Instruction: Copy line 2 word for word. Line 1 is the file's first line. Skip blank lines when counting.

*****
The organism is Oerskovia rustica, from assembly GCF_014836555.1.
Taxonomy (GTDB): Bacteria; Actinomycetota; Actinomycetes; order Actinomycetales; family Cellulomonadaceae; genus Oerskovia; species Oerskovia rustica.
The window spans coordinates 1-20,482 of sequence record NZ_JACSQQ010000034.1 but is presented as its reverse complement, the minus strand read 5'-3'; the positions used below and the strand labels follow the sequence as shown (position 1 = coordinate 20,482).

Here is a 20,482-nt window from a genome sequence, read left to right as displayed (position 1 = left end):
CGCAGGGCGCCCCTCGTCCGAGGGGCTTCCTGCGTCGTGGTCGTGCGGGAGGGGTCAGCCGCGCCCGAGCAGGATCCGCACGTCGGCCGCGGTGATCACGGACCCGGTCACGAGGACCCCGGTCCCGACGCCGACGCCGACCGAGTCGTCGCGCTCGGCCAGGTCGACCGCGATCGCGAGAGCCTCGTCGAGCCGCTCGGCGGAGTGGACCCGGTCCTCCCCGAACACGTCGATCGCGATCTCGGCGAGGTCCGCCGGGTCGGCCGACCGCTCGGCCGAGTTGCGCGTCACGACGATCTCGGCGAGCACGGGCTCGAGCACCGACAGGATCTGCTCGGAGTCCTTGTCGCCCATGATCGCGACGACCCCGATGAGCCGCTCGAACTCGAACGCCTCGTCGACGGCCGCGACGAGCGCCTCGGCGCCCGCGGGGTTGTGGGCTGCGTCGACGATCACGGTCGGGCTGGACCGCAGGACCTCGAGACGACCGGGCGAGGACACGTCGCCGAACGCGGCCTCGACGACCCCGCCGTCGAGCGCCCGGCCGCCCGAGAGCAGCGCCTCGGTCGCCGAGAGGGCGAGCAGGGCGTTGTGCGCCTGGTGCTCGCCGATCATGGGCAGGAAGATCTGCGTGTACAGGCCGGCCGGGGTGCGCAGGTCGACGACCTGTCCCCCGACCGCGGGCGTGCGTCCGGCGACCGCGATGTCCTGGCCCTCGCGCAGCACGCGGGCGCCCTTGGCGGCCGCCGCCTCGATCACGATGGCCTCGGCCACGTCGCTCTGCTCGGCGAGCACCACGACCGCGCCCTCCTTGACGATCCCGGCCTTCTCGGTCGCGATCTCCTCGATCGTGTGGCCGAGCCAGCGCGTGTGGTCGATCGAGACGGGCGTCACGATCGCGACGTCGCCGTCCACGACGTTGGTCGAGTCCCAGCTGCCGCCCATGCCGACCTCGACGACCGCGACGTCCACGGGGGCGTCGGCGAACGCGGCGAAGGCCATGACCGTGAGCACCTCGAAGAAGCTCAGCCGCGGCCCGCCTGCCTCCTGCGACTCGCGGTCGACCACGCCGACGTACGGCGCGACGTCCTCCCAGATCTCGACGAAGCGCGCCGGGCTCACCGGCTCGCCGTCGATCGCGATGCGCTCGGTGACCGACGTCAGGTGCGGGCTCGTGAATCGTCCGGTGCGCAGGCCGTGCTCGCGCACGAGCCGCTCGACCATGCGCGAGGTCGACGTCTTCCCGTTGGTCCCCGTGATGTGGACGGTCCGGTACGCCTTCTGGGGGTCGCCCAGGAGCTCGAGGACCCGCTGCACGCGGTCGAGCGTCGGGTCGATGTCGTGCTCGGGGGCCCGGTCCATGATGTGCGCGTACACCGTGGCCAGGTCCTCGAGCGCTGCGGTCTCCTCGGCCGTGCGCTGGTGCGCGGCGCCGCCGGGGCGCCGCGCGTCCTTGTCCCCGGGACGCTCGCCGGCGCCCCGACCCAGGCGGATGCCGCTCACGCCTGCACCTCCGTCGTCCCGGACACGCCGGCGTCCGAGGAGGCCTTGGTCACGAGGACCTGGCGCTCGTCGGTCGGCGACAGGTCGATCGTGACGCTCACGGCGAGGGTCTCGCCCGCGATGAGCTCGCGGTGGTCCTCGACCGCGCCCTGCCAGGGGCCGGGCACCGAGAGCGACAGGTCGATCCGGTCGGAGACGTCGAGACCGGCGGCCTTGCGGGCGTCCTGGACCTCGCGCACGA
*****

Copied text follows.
Taxonomy (GTDB): Bacteria; Actinomycetota; Actinomycetes; order Actinomycetales; family Cellulomonadaceae; genus Oerskovia; species Oerskovia rustica.